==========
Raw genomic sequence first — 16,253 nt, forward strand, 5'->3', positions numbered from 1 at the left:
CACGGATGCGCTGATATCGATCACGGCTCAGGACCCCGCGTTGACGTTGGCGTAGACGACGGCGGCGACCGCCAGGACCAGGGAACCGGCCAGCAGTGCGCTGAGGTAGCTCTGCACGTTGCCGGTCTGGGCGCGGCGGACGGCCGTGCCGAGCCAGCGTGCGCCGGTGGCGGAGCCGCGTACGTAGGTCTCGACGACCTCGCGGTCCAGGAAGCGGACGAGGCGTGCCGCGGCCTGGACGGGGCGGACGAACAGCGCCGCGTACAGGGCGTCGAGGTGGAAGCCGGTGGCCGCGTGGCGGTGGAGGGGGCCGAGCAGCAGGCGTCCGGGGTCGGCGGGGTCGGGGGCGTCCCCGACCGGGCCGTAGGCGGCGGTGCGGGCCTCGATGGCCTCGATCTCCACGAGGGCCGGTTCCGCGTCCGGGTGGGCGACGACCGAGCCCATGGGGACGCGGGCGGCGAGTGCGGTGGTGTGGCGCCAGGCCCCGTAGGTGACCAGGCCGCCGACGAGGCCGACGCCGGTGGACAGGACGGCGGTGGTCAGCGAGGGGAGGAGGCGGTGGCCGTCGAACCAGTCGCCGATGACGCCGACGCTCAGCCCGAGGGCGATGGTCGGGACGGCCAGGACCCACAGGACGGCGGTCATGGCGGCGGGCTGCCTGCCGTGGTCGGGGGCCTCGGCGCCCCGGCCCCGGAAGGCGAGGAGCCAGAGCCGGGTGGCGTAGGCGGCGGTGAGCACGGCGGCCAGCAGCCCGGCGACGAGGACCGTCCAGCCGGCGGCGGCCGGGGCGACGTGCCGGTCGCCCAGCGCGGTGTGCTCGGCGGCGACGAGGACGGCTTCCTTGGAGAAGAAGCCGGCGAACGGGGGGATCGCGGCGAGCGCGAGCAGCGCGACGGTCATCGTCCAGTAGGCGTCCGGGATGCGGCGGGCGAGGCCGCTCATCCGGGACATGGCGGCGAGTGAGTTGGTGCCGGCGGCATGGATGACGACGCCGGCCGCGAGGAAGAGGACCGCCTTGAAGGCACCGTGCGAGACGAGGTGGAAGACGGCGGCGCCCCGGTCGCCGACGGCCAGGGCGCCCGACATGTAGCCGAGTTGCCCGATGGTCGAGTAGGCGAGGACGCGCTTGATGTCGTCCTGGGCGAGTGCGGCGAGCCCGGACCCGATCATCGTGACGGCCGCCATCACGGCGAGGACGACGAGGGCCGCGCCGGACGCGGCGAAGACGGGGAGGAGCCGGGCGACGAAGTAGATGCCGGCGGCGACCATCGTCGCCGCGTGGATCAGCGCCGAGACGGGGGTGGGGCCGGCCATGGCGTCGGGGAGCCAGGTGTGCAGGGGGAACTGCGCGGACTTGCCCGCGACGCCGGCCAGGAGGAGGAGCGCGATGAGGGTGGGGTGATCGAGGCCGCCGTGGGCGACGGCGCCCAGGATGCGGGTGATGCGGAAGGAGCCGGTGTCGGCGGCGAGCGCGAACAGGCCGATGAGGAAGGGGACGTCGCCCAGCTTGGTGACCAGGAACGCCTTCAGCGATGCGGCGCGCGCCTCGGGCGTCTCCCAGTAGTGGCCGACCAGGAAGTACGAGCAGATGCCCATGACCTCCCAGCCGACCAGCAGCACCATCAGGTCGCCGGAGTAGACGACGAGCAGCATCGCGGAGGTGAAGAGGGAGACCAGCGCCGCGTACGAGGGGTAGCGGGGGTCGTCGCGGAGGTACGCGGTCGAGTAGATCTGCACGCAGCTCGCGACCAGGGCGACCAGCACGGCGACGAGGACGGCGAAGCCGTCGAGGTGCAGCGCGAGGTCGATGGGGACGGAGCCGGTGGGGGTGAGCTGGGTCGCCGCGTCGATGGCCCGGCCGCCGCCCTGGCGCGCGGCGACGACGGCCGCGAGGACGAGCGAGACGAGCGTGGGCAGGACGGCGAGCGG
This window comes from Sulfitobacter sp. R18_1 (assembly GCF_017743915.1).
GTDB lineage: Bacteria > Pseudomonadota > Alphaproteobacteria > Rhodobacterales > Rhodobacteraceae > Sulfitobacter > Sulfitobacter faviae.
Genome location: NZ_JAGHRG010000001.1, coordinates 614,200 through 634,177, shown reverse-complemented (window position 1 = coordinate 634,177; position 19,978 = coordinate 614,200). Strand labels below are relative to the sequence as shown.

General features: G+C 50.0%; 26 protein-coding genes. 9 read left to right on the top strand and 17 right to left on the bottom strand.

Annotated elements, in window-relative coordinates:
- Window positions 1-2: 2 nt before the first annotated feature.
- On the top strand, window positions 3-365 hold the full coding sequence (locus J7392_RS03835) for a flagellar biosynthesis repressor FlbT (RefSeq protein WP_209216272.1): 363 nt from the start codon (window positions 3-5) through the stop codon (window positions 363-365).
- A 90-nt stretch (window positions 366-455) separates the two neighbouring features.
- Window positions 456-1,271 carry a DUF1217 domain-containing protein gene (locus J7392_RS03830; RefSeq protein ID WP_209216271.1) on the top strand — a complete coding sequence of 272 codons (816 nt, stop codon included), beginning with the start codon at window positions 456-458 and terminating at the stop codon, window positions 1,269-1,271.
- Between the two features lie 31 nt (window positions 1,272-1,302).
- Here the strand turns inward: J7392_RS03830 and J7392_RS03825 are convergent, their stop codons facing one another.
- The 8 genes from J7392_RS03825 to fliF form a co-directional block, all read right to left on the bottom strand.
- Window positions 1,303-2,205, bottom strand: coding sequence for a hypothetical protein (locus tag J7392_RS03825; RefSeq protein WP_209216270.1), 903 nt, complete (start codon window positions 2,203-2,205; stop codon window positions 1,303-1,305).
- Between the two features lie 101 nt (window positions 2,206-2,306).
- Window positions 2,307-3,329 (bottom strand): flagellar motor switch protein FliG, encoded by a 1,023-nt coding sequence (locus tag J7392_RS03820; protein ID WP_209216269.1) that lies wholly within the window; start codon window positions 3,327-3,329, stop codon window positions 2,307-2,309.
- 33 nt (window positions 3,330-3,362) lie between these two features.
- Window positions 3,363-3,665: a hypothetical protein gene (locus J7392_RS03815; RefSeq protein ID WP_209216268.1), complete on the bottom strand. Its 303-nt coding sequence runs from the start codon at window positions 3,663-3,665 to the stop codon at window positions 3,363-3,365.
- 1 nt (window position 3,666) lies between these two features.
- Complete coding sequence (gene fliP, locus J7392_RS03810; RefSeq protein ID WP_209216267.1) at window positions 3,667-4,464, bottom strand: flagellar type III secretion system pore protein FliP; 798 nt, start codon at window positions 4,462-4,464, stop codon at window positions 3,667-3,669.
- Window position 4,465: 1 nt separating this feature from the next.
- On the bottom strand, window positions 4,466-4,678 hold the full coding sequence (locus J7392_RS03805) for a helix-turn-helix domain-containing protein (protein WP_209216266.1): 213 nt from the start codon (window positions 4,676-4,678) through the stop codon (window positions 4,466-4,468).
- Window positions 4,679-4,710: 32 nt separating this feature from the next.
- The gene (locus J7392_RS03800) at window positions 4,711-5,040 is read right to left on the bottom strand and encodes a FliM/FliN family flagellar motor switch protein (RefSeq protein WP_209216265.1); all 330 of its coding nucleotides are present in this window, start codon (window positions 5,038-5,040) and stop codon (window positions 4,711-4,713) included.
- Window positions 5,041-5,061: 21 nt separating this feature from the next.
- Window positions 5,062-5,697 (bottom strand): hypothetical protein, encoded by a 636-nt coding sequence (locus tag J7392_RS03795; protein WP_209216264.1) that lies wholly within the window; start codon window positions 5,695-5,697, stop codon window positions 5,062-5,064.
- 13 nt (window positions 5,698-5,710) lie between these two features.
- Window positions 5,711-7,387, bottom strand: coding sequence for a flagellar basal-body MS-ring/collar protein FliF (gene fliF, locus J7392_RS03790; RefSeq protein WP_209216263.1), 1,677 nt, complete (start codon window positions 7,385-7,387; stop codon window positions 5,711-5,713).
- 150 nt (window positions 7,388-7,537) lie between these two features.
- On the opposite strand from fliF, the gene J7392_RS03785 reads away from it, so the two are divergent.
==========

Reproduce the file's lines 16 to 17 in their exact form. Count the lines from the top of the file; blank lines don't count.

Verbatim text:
- Between the two features lie 101 nt (window positions 2,206-2,306).
- Window positions 2,307-3,329 (bottom strand): flagellar motor switch protein FliG, encoded by a 1,023-nt coding sequence (locus tag J7392_RS03820; protein ID WP_209216269.1) that lies wholly within the window; start codon window positions 3,327-3,329, stop codon window positions 2,307-2,309.